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What Are Different Metal Forging Techniques?

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  • Written By: Mary McMahon
  • Edited By: Bronwyn Harris
  • Last Modified Date: 08 October 2014
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A large number of items used in daily life require metal parts, which are forged by the manufacturer. Traditional metal forging was a labor intensive process in which the piece was formed by hand to meet the needs of the project. Modern metalworking facilities have a variety of types of equipment to use in the process, and there are four common mechanized metalworking techniques: drop, press, roll, and cold forging.

Open forging is what comes to mind when most people think of forging. It involves heating metal to a workable temperature and working with it directly on the anvil, hammering it into shape using various tools. This requires a high degree of technical skill and strength. This technique is still used to manufacture fine art pieces, horse shoes, and customized metal components.

Drop forging is a technique for forcing metal into a die by striking it with a hammer. This has been around for centuries, with blacksmiths making dies, heating the metal, and then pounding the metal into the die, creating the desired shape. Mechanized hammers are used in manufacturing facilities to keep the production line quickly moving, and some plants use a set of two dies which are hammered together, forcing extra metal out the sides of the die while forming the molded shape. This technique is often used for automobile components.

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Press forging uses pressure to force metal into a die. Usually this involves putting a piece of heated metal into a fixed die and then slowly compressing it from above with the other half of the die. The metal will slowly deform into the shape of the die, and then will resolve into the desired shape. This technique is commonly used for tools.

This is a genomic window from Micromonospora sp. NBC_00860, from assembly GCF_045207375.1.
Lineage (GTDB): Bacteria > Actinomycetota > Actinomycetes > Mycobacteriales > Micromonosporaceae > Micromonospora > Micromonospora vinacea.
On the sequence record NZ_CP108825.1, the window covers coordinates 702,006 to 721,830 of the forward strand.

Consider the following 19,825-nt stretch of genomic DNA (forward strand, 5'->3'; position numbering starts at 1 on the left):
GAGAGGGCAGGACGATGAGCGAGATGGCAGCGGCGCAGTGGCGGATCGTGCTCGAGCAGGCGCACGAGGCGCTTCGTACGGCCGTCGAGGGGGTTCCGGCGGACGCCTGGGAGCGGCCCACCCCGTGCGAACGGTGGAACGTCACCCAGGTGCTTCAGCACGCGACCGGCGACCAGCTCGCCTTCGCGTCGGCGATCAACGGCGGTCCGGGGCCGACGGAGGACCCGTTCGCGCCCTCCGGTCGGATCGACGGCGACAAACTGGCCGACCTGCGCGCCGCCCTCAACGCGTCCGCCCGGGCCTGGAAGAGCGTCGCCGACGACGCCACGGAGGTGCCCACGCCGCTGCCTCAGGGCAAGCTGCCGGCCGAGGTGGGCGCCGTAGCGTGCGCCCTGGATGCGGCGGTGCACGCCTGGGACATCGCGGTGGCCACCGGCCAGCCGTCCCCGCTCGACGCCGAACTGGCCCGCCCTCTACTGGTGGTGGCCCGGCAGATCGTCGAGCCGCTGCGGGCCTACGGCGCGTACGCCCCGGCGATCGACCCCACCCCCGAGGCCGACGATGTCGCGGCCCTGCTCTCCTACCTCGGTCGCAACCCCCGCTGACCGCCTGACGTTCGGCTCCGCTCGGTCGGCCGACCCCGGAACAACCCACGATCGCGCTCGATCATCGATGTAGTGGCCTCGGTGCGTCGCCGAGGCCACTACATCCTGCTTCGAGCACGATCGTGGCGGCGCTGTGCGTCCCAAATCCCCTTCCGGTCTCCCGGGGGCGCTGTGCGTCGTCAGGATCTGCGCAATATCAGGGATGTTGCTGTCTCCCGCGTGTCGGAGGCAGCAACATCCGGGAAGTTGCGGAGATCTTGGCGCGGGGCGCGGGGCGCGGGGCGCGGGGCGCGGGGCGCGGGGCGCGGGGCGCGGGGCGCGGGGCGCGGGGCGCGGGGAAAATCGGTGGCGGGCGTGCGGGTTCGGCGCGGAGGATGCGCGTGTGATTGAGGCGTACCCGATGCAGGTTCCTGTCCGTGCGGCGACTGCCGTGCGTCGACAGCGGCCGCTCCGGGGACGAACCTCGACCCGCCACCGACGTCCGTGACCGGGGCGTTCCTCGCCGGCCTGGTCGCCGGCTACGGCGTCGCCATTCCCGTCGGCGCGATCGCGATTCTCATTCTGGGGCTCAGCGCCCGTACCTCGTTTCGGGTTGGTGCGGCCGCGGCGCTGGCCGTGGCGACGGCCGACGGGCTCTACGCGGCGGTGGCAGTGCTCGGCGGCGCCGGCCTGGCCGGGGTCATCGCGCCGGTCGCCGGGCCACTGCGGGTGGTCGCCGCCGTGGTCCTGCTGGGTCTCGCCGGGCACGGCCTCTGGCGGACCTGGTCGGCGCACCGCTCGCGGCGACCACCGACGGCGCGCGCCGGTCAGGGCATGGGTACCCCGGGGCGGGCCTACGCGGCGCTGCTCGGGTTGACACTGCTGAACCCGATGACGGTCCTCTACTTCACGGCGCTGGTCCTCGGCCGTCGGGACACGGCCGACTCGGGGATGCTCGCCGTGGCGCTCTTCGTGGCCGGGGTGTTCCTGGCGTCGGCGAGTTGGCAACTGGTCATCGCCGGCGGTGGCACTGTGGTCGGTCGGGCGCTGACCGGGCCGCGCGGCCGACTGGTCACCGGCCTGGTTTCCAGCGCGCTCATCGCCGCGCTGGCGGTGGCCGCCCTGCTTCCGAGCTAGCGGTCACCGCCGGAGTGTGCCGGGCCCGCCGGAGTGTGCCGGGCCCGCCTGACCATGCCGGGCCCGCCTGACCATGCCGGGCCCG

Roll forging is accomplished by compressing a piece of heated metal between two rollers. The rollers have a die embedded in them, and as they compress the metal, they will force it to conform to the die. This is a popular technique because it can be made continuous with the use of multiple rollers and dies. This is a type of draw forging, because the piece is slowly drawn out into the needed shape.

Cold forging is used for smaller objects like screws and metal wire. When using this technique, cold metal is extruded through a die to form a particular shape such as a threaded screw. If a head is needed, another part of the machine can be used to create it. Cold forging can be done cheaply and in high volume, and is the favored method for producing fasteners such as bolts, screws, and nails.

Forging is preferred to simply cutting metal to shape it for a number of reasons. The first is that it improves the strength of the metal by aligning the grain along the lines of potential stress. In other words, a forged hammer is better equipped to handle pressure and pounding than one simply carved out of a base metal. The second is that it is high economical: no part of the metal is wasted during the process, and unused portions can be remelted for use in other pieces.

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